A years ago when the mysterious hacking group ‘The Shadow Brokers’ dumped a massive trove of sensitive data stolen from the US intelligence agency NSA, everyone started looking for secret hacking tools and zero-day exploits.
A group of Hungarian security researchers from CrySyS Lab and Ukatemi has now revealed that the NSA dump doesn’t just contain zero-day exploits used to take control of targeted systems, but also include a collection of scripts and scanning tools the agency uses to track operations of hackers from other countries.
According to a report published today by the Intercept, NSA’s specialized team known as Territorial Dispute(TeDi) developed some scripts and scanning tools that help the agency to detect other nation-state hackers on the targeted machines it infects.
“When the NSA hacks machines in Iran, Russia, China and elsewhere, its operators want to know if foreign spies are in the same machines because these hackers can steal NSA tools or spy on NSA activity in the machines,” the publication reports.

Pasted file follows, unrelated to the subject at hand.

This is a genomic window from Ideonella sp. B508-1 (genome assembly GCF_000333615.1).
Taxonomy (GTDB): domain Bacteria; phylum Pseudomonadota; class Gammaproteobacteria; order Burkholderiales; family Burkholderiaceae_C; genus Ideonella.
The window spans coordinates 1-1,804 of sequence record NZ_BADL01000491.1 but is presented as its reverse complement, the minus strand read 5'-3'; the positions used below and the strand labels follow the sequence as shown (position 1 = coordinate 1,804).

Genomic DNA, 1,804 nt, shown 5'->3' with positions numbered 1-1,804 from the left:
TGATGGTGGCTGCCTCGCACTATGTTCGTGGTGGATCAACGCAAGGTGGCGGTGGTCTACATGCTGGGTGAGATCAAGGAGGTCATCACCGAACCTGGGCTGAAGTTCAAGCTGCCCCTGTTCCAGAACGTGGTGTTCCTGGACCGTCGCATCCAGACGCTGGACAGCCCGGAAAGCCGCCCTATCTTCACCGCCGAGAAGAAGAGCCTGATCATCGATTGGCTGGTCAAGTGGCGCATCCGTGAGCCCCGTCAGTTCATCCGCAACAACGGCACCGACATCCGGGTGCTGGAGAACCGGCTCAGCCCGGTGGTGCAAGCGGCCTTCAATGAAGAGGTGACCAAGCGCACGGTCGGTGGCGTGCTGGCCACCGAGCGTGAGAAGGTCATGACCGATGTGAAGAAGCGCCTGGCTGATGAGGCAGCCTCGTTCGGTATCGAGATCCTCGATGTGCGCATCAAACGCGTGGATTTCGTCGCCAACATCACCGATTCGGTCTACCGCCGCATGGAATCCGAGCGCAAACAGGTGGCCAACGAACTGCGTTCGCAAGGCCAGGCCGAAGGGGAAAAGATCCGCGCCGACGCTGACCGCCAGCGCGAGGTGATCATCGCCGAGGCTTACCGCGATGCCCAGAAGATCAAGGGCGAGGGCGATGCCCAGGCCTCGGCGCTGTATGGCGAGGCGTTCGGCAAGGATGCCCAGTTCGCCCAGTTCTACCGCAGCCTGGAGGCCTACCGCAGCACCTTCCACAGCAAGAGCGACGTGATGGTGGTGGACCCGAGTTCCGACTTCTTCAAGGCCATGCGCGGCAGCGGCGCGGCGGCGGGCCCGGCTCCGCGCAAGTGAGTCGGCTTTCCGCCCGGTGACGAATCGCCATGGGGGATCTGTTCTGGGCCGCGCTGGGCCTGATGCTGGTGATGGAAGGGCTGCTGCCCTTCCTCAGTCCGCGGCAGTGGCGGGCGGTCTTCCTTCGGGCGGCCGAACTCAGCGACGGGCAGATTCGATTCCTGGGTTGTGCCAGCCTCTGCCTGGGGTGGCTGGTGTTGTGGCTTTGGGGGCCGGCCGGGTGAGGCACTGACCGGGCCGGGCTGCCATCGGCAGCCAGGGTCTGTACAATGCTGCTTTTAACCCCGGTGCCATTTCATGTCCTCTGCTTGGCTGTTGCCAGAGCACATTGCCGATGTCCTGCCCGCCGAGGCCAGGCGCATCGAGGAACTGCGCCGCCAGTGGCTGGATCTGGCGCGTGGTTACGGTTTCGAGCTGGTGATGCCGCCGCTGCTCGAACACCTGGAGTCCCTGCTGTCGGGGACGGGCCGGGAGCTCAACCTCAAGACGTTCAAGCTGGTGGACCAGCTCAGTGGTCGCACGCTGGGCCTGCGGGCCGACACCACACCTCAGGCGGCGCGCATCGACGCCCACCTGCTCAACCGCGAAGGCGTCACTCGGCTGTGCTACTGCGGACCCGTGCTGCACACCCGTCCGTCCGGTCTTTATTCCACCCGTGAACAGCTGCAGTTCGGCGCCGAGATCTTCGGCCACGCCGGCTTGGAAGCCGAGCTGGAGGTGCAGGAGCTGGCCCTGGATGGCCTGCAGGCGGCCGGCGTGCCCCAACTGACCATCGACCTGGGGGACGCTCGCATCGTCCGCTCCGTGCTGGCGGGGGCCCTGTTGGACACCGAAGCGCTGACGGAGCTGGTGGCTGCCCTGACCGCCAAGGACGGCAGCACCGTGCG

“If the other hackers are noisy and reckless, they can also cause the NSA’s own operations to get exposed. So based on who else is on a machine, the NSA might decide to withdraw or proceed with extra caution.”
NSA’s Territorial Dispute team maintains a database of digital signatures, like fingerprints for file and snippets from various hacking groups, to track APT operations for attribution.
According to the researchers, when the Shadow Brokers managed to hack the NSA networks and stole a collection of sensitive files in 2013, the agency was tracking at least 45 different state-sponsored APT groups.
The group of researchers has planned to release its findings of the NSA scripts and scanning tools this week at the Kaspersky Security Summit in Cancun, which would help other researchers to dig through the data and identify more of the APT groups the NSA is hunting.
“The team also hopes the information will help the community classify some malware samples and signatures that have previously been uncovered by the security community but remain unattributed to a specific threat group because researchers don’t know to which advanced hacking group they belong,” the Intercept says.